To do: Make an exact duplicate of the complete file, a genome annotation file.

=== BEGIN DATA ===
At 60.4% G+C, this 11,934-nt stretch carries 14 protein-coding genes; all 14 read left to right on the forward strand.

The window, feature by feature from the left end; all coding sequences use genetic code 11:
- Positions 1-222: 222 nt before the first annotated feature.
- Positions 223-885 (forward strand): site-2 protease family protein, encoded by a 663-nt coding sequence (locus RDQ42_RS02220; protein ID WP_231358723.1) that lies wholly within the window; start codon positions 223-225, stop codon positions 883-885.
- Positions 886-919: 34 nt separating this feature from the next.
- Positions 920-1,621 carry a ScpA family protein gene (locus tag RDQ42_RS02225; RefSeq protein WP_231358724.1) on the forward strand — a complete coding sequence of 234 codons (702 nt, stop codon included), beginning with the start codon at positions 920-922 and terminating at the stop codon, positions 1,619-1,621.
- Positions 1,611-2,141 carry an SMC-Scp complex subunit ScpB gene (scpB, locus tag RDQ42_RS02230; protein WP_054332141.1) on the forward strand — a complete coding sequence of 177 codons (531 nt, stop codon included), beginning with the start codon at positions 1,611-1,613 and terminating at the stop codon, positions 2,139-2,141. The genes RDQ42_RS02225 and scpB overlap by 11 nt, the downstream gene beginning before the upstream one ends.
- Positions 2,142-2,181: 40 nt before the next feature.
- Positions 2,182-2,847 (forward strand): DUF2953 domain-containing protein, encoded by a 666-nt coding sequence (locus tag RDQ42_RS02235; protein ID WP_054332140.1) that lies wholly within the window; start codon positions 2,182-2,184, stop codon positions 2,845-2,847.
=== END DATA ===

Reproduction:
At 60.4% G+C, this 11,934-nt stretch carries 14 protein-coding genes; all 14 read left to right on the forward strand.

The window, feature by feature from the left end; all coding sequences use genetic code 11:
- Positions 1-222: 222 nt before the first annotated feature.
- Positions 223-885 (forward strand): site-2 protease family protein, encoded by a 663-nt coding sequence (locus RDQ42_RS02220; protein ID WP_231358723.1) that lies wholly within the window; start codon positions 223-225, stop codon positions 883-885.
- Positions 886-919: 34 nt separating this feature from the next.
- Positions 920-1,621 carry a ScpA family protein gene (locus tag RDQ42_RS02225; RefSeq protein WP_231358724.1) on the forward strand — a complete coding sequence of 234 codons (702 nt, stop codon included), beginning with the start codon at positions 920-922 and terminating at the stop codon, positions 1,619-1,621.
- Positions 1,611-2,141 carry an SMC-Scp complex subunit ScpB gene (scpB, locus tag RDQ42_RS02230; protein WP_054332141.1) on the forward strand — a complete coding sequence of 177 codons (531 nt, stop codon included), beginning with the start codon at positions 1,611-1,613 and terminating at the stop codon, positions 2,139-2,141. The genes RDQ42_RS02225 and scpB overlap by 11 nt, the downstream gene beginning before the upstream one ends.
- Positions 2,142-2,181: 40 nt before the next feature.
- Positions 2,182-2,847 (forward strand): DUF2953 domain-containing protein, encoded by a 666-nt coding sequence (locus tag RDQ42_RS02235; protein ID WP_054332140.1) that lies wholly within the window; start codon positions 2,182-2,184, stop codon positions 2,845-2,847.